Over the past few years, a real estate buying frenzy bid up home prices to eye-popping amounts. However, as mortgage rates have risen, buyer demand has cooled. 1 Consequently, home sellers who enter the market today may need to reset their expectations.
The reality is, it’s no longer enough to stick a “for sale” sign in the yard and wait for buyers to bang down the door. If you want to net the most money possible for your property in today’s market, you’ll need an effective game plan and a skilled team of professionals to implement it.
Fortunately, we’ve developed a listing strategy that combines our proven approach to preparation, pricing, and promotion—all designed to help you get top dollar for your home. But you will play an important role in the selling process, as well.
Here are some crucial steps you can take to set yourself up for success as a home seller in this market:
When you sell something, it’s important to consider what your customer wants to buy. And according to the National Association of Realtors, only 6% of today’s buyers report that they are looking for a DIY fixer-upper.2 The vast majority want a move-in-ready home, which means that any outstanding repairs or dated features can be a major turn-off.
Before your home goes on the market, we’ll conduct a thorough walk-through to identify any problems that could prevent it from selling. In some cases, we may recommend a professional pre-listing inspection. Finding and addressing issues like leaks, rot, and foundation problems up front can pay off in the final sale price. Plus, it prevents sales from falling through because of a red flag on the home inspection, a scenario no seller wants to face.
Beyond repairs, we’ll also help you identify the simple upgrades that offer the highest return on your investment. For example, new paint can give your home a fresh look at a reasonable cost. However, it’s important to choose the right colors. One study found that painting your bathroom light blue could lead to a 1.6% increase in the offer price!3 Similarly, minor landscaping improvements can pay off in a major way. A healthy lawn offers an estimated 256% return on investment.4
When buyers look at a home for sale, they’re trying to envision themselves living there. That’s hard to do if it’s chock-full of the current owner’s family photos, children’s artwork, and souvenir collections. Plus, cluttered homes look smaller, and older items can make them feel dated.
Decluttering before you put your home up for sale will help you in the long run—after all, you’ll need to move all your things to your new home eventually. Now is the time to shred, digitize, or organize old documents, donate old clothes, or move bulky furniture into storage. At a minimum, you’ll want to pack away excess items neatly before potential buyers view the home. Remove personal photos and other trinkets to create a blank slate that viewers can imagine decorating with their own prized possessions.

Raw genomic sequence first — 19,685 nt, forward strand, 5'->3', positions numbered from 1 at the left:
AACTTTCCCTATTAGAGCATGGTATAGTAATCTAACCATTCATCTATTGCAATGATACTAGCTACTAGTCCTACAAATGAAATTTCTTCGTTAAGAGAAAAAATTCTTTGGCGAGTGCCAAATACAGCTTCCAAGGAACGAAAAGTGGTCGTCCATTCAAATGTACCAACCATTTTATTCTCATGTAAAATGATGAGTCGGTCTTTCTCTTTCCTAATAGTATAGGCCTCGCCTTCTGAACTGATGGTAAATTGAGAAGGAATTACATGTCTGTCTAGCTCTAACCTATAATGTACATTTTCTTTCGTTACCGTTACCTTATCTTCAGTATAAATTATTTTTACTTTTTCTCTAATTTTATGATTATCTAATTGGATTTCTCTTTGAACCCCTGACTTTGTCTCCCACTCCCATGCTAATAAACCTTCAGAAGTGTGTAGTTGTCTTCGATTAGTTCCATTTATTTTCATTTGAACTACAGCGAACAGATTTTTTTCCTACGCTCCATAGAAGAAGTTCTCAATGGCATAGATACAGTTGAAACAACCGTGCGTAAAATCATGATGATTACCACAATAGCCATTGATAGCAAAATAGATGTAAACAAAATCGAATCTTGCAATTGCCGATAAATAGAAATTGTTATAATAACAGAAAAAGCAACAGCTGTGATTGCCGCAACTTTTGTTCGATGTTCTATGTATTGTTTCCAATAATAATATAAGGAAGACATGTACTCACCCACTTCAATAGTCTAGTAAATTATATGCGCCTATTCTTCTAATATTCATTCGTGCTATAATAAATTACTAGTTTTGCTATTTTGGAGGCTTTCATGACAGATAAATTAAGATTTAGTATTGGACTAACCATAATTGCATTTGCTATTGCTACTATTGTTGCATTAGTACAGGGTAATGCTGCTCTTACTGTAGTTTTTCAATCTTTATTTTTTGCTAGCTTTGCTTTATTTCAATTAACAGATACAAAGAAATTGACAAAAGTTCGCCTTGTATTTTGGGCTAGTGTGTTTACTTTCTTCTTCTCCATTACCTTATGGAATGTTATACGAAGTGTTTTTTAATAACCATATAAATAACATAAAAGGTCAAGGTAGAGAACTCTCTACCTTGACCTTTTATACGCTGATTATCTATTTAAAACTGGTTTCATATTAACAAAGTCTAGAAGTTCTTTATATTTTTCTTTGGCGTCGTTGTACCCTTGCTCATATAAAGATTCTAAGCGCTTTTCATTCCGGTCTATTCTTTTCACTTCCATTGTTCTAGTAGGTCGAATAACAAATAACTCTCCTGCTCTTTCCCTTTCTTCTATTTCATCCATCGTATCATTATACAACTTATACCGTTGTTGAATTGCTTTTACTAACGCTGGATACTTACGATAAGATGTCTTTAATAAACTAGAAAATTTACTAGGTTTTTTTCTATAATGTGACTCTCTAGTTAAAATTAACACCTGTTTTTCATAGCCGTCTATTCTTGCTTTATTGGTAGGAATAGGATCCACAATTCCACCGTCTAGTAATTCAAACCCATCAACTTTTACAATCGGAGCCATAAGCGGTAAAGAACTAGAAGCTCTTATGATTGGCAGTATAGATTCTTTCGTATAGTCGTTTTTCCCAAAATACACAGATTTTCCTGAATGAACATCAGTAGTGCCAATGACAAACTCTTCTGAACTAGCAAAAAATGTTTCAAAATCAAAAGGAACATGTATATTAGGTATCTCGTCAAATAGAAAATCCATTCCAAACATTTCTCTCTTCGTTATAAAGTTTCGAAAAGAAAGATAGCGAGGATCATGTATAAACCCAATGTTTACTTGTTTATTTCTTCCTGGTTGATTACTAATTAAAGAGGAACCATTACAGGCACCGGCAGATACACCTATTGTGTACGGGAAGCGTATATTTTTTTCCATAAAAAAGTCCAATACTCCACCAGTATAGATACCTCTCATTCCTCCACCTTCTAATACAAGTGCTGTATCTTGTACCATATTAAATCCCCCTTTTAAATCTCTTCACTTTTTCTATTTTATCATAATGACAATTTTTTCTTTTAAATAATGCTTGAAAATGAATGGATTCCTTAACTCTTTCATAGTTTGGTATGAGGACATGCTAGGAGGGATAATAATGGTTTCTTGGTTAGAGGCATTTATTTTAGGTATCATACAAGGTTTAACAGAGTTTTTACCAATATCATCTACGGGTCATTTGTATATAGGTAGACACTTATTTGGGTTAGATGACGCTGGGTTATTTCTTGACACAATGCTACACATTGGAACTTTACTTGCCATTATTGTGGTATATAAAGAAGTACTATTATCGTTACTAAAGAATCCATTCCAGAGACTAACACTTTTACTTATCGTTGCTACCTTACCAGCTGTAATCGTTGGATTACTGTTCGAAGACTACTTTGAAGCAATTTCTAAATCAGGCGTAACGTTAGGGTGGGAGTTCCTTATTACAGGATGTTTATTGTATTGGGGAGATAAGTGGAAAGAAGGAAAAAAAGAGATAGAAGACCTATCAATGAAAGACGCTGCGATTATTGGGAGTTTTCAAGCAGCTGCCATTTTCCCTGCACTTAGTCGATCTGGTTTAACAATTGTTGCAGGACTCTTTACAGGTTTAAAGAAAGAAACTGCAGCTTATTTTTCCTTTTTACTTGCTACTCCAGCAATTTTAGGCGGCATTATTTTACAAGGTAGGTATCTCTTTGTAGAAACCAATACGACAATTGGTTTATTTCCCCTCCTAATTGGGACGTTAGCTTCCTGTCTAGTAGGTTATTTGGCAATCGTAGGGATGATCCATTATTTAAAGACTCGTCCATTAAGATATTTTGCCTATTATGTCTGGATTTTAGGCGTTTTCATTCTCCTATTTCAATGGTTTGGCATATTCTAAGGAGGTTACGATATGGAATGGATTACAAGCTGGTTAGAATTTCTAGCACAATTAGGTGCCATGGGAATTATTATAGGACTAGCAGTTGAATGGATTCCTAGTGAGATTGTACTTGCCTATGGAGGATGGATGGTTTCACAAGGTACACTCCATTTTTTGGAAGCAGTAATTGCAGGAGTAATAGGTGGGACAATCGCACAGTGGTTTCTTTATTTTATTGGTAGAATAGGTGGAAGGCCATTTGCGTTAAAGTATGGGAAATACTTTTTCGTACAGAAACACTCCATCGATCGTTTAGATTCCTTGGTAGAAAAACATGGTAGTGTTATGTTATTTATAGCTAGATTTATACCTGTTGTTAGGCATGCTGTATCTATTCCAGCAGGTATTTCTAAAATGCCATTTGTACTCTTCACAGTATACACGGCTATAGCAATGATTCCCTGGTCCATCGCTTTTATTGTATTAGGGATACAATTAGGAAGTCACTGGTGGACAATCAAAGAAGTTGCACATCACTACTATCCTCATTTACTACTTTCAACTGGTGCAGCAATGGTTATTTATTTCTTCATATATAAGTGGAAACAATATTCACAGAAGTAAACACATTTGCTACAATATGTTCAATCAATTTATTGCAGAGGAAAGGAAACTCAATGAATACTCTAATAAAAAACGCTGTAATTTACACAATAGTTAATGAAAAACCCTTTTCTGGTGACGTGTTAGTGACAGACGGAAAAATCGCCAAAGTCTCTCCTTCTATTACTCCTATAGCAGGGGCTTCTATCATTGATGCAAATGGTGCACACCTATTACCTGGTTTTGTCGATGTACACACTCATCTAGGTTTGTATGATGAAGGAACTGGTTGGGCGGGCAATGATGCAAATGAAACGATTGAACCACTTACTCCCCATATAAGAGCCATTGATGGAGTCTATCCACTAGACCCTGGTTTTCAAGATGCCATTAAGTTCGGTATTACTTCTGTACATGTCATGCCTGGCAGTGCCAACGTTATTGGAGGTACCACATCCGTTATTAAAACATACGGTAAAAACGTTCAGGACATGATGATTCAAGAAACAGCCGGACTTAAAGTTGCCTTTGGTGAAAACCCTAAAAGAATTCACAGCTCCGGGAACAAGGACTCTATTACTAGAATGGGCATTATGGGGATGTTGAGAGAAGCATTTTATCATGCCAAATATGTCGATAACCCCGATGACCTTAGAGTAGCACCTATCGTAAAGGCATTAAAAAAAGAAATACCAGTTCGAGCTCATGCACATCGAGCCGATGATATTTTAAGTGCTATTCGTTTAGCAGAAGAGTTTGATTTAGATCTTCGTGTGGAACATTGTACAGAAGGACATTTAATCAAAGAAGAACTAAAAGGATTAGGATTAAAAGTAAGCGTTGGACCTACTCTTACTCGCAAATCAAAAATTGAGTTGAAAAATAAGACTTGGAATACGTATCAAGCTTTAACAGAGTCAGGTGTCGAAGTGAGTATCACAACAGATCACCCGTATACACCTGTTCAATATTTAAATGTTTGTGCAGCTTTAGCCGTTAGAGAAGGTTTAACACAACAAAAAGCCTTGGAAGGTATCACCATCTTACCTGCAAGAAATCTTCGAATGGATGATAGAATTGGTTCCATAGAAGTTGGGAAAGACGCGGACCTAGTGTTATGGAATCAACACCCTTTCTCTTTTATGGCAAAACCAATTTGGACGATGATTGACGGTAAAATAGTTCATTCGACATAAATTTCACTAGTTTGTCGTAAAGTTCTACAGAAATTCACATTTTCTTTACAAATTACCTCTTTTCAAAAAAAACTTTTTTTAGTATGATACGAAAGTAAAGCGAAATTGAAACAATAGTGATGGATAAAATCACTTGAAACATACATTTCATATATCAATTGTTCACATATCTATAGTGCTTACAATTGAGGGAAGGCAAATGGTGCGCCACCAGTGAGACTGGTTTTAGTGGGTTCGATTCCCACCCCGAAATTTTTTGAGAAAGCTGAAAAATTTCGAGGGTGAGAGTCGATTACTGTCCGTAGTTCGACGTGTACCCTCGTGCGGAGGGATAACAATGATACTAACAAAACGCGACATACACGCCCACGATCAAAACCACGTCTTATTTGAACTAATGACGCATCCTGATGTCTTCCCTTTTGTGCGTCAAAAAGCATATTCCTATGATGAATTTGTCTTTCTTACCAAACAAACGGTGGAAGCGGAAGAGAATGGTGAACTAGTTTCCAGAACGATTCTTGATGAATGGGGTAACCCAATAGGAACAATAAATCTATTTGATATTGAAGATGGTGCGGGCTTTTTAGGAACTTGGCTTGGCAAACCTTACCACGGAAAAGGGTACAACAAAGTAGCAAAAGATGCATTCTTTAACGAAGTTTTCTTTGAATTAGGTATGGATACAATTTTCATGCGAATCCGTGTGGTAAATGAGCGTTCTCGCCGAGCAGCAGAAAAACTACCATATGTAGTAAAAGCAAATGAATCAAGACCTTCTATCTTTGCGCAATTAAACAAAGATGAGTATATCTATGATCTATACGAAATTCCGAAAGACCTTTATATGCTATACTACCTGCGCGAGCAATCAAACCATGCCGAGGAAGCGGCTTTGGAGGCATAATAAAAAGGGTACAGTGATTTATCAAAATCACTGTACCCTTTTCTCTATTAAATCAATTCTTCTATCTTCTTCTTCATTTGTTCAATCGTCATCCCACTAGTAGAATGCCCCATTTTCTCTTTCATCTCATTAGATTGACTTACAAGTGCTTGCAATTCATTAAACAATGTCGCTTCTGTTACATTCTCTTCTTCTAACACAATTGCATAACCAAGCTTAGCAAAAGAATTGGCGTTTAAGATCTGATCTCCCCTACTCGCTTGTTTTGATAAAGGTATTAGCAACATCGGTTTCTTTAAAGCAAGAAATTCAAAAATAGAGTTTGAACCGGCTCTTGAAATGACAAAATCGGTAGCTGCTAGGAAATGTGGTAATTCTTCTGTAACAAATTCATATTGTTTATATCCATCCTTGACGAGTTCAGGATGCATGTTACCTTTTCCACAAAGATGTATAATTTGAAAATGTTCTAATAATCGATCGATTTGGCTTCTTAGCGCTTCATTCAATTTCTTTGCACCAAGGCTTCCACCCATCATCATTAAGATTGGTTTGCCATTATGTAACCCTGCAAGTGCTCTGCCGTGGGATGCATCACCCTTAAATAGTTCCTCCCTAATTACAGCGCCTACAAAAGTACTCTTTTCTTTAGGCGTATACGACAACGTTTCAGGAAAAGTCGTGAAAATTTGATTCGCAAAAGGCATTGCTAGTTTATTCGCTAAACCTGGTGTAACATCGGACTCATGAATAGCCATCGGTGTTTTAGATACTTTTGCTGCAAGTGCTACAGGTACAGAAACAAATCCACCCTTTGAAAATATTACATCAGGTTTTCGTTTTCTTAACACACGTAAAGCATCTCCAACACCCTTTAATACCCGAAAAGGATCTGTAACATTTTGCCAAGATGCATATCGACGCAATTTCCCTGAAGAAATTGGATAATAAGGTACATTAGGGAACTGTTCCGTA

If you feel overwhelmed by this process, we’d be happy to make recommendations or refer you to a local service provider who can help.
Just as you take care to dress professionally for a job interview, you should always ensure your home looks its best for potential buyers. Home shoppers today are used to scrolling through Instagram and Pinterest, and they want to see the same wow factor when touring a home.
The process of making your home look its best and appeal to potential buyers is called staging, and it can be a game changer. According to the International Association of Home Staging Professionals, an average priced staged home sells 5 to 11 times faster than its unstaged counterpart. Even better, the majority of staged homes sell for 4% to 20% over list price!5
Some sellers hire a professional stager, who may bring in furniture and decor to increase the home’s appeal. Others choose to stage their homes themselves. We can help advise you on which route to choose and how much to invest in the process.
It’s also important to consider what buyers in your neighborhood are likely to be looking for in a home. We can help guide your staging choices with our local market insights. For example, in neighborhoods where a large share of residents work from home, it may be effective to stage one room as an office space so potential buyers can envision their day-to-day routine.
Most of us don’t live picture-perfect lives, and our homes reflect that (sometimes messy) reality. But when your home is on the market, it’s important to ensure that it is always ready for viewers, even on short notice. A missed showing is a missed opportunity to sell your home!
Before your home hits the market, it may be worth hiring professional cleaners to get in all the nooks and crannies. After, try your best to keep things spic and span. Just a few minutes a day wiping down counters, sweeping the floors, and vacuuming can make a big difference.
It’s also worth noting that most buyers will open cabinets, drawers, and closets—so try to make sure everything is as neat and organized as possible. Keep toiletries and small appliances off countertops, and secure valuables and sensitive documents in a safe or off-site.